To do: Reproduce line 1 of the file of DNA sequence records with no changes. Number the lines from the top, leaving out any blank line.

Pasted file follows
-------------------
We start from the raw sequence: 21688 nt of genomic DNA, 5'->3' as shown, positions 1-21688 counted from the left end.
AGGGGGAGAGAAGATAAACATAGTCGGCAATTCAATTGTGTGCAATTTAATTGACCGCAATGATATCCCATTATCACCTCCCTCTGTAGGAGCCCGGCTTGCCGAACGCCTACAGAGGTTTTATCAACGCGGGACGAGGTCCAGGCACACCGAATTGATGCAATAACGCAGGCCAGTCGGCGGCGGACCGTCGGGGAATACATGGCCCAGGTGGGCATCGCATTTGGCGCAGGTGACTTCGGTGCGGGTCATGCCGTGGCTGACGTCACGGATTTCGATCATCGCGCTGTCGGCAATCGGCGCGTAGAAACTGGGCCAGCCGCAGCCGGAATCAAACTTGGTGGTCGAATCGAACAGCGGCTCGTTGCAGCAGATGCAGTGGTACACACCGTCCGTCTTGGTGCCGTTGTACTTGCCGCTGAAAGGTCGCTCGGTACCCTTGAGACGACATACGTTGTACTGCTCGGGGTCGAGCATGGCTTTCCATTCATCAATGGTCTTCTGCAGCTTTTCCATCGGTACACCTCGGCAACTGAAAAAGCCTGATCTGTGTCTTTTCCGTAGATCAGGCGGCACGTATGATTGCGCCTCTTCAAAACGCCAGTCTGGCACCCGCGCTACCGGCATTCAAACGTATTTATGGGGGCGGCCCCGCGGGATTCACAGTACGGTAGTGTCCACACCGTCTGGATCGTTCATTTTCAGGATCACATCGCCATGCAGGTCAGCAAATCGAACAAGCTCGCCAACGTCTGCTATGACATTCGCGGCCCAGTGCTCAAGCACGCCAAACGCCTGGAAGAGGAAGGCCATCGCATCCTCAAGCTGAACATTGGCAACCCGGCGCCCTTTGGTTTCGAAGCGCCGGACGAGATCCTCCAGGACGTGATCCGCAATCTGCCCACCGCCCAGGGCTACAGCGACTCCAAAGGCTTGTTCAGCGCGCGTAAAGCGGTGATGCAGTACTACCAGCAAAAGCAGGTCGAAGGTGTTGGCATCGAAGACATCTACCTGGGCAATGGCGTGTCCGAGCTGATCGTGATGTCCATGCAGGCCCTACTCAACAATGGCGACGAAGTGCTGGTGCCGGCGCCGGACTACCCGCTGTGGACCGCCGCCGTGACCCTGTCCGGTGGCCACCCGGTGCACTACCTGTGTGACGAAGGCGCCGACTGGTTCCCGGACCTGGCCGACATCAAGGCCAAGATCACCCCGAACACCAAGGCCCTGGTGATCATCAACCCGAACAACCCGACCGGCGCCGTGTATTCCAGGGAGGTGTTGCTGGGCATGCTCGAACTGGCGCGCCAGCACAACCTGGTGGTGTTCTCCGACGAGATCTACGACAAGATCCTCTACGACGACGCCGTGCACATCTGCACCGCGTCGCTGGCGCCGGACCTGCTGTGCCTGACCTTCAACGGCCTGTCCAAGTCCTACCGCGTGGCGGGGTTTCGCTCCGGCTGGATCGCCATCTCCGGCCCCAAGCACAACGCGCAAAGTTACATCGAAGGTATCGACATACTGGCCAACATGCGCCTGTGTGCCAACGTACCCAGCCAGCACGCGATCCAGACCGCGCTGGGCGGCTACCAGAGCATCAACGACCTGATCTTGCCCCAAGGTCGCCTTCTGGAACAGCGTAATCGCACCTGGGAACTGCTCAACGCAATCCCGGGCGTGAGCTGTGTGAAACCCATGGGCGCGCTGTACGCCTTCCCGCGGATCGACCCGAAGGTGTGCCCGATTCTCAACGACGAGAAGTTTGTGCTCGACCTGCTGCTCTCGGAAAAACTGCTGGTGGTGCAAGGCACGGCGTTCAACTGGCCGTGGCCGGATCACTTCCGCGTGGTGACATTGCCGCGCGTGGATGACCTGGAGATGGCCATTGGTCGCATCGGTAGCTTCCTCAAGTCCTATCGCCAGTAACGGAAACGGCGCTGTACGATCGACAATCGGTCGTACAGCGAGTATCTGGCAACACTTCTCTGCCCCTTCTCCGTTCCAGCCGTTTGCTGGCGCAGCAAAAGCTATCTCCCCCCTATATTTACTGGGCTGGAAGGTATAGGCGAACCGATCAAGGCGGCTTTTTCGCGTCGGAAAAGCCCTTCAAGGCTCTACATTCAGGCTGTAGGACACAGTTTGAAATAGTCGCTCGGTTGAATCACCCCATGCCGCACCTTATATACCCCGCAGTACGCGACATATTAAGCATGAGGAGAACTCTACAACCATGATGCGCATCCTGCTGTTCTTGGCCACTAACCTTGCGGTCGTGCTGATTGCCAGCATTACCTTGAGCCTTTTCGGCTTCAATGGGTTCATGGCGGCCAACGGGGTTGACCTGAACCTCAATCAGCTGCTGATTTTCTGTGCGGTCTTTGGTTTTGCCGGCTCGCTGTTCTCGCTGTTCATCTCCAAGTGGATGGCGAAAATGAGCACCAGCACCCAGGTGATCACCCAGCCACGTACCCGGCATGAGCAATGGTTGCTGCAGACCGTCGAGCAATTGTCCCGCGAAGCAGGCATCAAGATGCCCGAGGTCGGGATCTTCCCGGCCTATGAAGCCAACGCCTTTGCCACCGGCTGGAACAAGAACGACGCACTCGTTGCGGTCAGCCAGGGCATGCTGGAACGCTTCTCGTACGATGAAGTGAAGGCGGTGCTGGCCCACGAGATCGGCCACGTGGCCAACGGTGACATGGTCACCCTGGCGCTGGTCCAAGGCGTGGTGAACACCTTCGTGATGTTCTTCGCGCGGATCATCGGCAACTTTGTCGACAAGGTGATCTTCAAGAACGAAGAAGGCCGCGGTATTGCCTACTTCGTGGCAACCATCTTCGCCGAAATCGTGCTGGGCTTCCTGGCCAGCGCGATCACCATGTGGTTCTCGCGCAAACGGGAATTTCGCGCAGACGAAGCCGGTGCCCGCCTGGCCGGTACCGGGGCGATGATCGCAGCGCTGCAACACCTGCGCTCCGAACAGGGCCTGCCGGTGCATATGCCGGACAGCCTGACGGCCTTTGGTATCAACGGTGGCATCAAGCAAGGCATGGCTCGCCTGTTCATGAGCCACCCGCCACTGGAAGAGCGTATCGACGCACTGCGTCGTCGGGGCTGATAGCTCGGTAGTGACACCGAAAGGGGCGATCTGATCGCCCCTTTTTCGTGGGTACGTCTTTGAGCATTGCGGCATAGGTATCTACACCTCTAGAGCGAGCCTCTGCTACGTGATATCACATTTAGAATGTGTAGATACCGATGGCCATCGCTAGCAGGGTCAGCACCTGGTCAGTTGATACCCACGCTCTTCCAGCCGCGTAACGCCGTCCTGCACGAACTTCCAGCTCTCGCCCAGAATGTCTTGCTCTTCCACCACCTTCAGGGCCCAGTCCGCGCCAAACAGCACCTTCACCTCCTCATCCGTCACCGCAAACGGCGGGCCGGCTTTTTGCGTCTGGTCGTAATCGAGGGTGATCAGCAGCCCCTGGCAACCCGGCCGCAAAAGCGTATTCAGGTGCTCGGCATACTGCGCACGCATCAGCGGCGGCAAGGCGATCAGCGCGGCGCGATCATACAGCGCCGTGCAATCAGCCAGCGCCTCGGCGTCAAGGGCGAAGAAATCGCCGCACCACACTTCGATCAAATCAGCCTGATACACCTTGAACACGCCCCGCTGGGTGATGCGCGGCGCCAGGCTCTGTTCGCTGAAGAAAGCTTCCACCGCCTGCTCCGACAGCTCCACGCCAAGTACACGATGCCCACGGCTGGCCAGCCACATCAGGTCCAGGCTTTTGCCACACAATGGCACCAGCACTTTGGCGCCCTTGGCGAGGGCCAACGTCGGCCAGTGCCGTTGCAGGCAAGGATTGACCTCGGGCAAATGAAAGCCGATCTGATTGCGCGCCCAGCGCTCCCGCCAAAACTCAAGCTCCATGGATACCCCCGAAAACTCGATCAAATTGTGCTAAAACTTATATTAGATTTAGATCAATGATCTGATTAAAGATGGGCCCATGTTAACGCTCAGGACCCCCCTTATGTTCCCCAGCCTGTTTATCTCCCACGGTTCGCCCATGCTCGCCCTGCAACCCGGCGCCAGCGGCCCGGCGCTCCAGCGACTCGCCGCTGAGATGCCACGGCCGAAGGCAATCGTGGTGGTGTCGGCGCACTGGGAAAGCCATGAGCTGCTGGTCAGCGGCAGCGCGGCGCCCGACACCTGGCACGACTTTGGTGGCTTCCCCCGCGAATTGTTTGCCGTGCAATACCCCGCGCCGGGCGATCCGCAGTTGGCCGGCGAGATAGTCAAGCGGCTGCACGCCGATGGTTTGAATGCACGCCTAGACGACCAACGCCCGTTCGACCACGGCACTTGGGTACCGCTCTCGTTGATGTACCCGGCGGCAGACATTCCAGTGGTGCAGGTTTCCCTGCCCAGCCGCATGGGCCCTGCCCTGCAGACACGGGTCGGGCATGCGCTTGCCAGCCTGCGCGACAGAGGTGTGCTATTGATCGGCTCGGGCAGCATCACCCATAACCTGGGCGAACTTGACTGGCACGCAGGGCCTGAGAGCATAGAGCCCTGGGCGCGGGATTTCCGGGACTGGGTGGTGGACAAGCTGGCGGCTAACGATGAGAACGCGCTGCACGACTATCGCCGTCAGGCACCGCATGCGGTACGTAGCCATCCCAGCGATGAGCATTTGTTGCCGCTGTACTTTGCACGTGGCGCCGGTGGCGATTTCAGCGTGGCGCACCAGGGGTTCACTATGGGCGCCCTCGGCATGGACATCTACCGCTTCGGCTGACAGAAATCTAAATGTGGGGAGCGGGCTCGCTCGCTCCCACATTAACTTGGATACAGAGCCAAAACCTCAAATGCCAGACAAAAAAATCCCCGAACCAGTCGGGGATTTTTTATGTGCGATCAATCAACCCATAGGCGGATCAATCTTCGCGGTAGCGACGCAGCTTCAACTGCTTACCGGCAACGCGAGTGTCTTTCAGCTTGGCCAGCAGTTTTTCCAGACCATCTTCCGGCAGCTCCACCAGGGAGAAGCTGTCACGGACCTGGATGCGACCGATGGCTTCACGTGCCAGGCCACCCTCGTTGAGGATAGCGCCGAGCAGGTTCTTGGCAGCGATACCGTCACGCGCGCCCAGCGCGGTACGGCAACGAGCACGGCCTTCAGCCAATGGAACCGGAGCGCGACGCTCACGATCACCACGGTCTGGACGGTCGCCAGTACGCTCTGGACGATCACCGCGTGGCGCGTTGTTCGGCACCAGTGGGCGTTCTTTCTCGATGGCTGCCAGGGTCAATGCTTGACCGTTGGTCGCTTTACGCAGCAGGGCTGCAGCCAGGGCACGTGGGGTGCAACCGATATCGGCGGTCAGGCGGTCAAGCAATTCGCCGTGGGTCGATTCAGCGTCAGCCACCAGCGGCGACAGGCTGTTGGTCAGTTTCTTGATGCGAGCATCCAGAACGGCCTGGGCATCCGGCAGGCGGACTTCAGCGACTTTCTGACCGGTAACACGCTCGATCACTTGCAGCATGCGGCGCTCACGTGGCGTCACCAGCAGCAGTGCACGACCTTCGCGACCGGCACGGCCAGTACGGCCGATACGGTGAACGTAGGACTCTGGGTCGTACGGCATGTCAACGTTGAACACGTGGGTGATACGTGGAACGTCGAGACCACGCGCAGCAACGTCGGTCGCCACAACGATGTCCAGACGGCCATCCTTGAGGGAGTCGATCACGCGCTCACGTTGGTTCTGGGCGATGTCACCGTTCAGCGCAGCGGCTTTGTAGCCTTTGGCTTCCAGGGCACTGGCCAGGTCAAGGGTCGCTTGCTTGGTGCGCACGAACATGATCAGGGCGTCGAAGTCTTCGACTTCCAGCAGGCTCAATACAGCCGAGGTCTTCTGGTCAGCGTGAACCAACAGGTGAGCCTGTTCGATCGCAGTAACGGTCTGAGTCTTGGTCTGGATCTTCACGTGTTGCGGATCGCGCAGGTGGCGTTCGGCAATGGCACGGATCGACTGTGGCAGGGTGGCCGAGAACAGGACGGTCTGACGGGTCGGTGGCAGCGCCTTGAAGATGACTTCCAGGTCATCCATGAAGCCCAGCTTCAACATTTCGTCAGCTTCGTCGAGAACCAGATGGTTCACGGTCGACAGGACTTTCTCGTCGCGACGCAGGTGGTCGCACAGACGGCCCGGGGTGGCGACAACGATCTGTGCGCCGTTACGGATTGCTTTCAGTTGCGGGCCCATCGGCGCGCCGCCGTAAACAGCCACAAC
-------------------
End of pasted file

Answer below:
We start from the raw sequence: 21688 nt of genomic DNA, 5'->3' as shown, positions 1-21688 counted from the left end.